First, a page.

In January 1952, the then 23-year-old Ernesto ‘Che’ Guevara and his biochemist friend, Alberto Granado, left Buenos Aires on a single-cylinder 1939 Norton 500cc motorbike to explore South America.
The 8,000km journey had a profound impact on Guevara, who had been born to an upper-middle-class family. Encountering first-hand poverty, exploitation, illness and suffering, it created a political and social awakening that led him to fight and die for the cause of the poor, and dream of a united Latin America. He became one of the best-known guerrilla leaders in history.
During our own road trips we have covered just half that amount — 4,000km — yet our travels have taken us the length and skinny breadth of Vietnam. While we have encountered experiences both good and bad, exhilarating and frustrating, we can promise that not one of us has returned a revolutionary.
This is not to detract from our own little feat, from the very northern tip of this country to the very far southeast is quite a journey. So, we split it up into parts, each writer and photographer taking on a section all of their own.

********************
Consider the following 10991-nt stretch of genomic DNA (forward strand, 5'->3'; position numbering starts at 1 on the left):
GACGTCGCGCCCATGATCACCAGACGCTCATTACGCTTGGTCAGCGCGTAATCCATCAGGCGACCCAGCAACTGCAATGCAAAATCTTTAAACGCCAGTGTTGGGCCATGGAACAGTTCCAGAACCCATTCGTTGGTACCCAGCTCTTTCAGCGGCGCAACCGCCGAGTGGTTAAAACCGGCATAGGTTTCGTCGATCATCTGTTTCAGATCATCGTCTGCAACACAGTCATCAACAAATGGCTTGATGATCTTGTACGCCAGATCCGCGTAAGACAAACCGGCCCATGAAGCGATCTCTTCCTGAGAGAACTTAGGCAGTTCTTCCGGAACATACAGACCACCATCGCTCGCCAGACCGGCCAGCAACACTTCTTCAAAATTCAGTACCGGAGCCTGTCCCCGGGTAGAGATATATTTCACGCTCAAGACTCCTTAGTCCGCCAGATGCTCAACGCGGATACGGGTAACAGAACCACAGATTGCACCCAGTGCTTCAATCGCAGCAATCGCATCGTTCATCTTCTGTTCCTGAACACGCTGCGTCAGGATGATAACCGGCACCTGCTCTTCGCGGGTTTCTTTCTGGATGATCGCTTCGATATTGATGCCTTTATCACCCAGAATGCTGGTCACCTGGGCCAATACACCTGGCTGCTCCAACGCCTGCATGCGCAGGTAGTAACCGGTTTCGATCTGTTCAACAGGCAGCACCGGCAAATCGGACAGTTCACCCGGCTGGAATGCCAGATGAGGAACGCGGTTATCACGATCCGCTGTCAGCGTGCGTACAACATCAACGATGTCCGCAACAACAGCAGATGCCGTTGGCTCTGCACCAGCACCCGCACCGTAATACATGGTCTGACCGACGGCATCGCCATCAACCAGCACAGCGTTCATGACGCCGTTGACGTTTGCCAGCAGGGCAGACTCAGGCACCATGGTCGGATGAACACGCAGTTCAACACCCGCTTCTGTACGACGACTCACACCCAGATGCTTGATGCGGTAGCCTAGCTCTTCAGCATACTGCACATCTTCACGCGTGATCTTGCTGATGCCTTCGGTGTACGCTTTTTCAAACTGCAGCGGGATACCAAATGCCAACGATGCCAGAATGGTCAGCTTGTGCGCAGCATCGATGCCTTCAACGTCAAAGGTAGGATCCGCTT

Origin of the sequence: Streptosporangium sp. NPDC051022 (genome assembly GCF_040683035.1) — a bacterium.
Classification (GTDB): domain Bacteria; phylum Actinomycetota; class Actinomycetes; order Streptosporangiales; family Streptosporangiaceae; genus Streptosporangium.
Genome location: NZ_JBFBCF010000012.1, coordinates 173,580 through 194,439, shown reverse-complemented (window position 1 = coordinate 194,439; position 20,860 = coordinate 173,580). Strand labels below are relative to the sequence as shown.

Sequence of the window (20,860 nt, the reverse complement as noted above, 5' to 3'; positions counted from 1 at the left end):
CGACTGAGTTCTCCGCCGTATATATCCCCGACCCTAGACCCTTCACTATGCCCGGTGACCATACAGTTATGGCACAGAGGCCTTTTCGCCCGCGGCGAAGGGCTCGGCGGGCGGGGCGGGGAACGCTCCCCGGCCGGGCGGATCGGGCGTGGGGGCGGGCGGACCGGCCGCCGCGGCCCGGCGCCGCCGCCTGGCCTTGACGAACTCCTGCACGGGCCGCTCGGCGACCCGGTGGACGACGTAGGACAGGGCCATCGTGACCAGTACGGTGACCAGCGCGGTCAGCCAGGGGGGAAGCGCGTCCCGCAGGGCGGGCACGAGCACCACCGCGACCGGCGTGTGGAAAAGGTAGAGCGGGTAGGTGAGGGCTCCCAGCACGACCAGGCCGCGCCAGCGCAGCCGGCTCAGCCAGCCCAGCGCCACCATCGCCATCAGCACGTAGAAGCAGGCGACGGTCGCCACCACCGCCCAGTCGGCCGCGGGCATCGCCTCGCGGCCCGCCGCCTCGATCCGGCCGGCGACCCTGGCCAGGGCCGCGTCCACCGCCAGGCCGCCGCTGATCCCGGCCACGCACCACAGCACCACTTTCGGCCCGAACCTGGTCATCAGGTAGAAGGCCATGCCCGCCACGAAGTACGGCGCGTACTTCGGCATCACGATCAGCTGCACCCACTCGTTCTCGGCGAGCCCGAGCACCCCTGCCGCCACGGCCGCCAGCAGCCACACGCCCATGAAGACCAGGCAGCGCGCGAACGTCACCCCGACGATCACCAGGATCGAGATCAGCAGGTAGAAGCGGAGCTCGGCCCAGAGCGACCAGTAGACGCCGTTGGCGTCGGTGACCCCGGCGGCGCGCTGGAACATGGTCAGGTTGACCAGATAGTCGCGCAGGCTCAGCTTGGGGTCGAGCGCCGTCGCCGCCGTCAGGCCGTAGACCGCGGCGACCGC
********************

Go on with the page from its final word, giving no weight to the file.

But like Che Guevara we all experienced something profound — the elation and freedom of being on the open road.
In the 1950s Jack Kerouac crossed and re-crossed America by car. It induced him to pen one of the most influential novels of the last century, On The Road. Our own stories won’t be nearly as significant and not one of us is a beatnik, but we hope they will make you think.
Parts of this country are stunningly beautiful. Yet to see it you need to get out there and leave the city behind. It’s worth every breakdown, every bit of discomfort to your behind, every downpour and every kilometre of wanting a hot shower or a place just to lie down and relax.
We know. Because we’ve been there, done it, and have survived to tell the story.
So here in all its glory we present to you, The Motorcycle Diaries.
To read the articles in this story, please click on the following links: